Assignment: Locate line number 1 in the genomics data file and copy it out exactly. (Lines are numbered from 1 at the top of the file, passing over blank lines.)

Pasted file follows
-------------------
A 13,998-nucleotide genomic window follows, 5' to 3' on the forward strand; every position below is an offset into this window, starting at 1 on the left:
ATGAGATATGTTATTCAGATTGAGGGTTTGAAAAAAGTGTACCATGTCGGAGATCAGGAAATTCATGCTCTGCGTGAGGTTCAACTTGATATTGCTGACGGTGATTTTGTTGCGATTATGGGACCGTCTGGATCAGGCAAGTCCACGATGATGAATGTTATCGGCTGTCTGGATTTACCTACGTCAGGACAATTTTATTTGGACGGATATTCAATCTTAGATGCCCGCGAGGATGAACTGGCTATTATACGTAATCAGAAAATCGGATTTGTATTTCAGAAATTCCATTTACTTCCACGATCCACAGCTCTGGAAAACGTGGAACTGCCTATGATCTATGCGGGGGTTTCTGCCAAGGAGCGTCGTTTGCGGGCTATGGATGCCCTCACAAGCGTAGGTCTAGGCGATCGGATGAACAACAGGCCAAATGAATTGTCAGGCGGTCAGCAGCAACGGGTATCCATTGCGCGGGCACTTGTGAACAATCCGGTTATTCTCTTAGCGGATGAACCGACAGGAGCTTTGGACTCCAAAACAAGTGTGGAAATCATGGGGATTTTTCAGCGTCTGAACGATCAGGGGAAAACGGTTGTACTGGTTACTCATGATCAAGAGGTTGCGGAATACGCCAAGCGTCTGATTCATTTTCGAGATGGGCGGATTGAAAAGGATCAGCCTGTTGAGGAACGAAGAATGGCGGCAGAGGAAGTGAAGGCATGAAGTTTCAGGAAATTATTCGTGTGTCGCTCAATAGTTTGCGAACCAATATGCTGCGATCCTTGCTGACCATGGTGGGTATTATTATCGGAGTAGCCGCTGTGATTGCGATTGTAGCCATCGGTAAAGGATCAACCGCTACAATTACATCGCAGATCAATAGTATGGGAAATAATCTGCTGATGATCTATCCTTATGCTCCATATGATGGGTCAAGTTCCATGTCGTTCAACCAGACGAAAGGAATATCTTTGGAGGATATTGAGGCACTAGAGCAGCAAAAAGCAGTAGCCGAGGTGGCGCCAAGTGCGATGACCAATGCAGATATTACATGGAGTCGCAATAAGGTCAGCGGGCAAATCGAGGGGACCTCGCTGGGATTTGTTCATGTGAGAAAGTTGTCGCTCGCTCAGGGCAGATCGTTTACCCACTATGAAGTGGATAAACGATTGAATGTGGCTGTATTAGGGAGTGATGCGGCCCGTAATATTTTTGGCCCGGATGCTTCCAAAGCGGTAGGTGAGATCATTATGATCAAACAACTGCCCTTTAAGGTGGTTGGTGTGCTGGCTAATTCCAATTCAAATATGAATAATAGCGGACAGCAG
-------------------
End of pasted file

A 13,998-nucleotide genomic window follows, 5' to 3' on the forward strand; every position below is an offset into this window, starting at 1 on the left: